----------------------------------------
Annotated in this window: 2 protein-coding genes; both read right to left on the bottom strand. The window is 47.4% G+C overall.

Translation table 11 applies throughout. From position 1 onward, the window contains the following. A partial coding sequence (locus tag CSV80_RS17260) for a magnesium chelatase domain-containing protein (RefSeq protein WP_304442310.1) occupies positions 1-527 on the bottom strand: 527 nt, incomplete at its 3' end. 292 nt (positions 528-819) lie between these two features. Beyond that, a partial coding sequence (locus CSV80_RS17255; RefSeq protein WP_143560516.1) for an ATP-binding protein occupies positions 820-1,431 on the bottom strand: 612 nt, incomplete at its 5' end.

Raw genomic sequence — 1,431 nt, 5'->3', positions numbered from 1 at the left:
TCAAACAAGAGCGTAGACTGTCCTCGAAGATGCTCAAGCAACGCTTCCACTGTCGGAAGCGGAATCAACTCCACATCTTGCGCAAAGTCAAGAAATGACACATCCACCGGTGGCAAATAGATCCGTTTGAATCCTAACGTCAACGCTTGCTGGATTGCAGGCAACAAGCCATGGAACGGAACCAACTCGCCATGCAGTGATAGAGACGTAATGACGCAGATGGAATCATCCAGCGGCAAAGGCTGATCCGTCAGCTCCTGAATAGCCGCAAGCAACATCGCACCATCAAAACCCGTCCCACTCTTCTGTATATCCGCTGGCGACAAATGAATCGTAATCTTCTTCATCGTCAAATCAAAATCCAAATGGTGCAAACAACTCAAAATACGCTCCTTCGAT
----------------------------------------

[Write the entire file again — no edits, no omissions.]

Annotated in this window: 2 protein-coding genes; both read right to left on the bottom strand. The window is 47.4% G+C overall.

Translation table 11 applies throughout. From position 1 onward, the window contains the following. A partial coding sequence (locus tag CSV80_RS17260) for a magnesium chelatase domain-containing protein (RefSeq protein WP_304442310.1) occupies positions 1-527 on the bottom strand: 527 nt, incomplete at its 3' end. 292 nt (positions 528-819) lie between these two features. Beyond that, a partial coding sequence (locus CSV80_RS17255; RefSeq protein WP_143560516.1) for an ATP-binding protein occupies positions 820-1,431 on the bottom strand: 612 nt, incomplete at its 5' end.

Raw genomic sequence — 1,431 nt, 5'->3', positions numbered from 1 at the left:
TCAAACAAGAGCGTAGACTGTCCTCGAAGATGCTCAAGCAACGCTTCCACTGTCGGAAGCGGAATCAACTCCACATCTTGCGCAAAGTCAAGAAATGACACATCCACCGGTGGCAAATAGATCCGTTTGAATCCTAACGTCAACGCTTGCTGGATTGCAGGCAACAAGCCATGGAACGGAACCAACTCGCCATGCAGTGATAGAGACGTAATGACGCAGATGGAATCATCCAGCGGCAAAGGCTGATCCGTCAGCTCCTGAATAGCCGCAAGCAACATCGCACCATCAAAACCCGTCCCACTCTTCTGTATATCCGCTGGCGACAAATGAATCGTAATCTTCTTCATCGTCAAATCAAAATCCAAATGGTGCAAACAACTCAAAATACGCTCCTTCGAT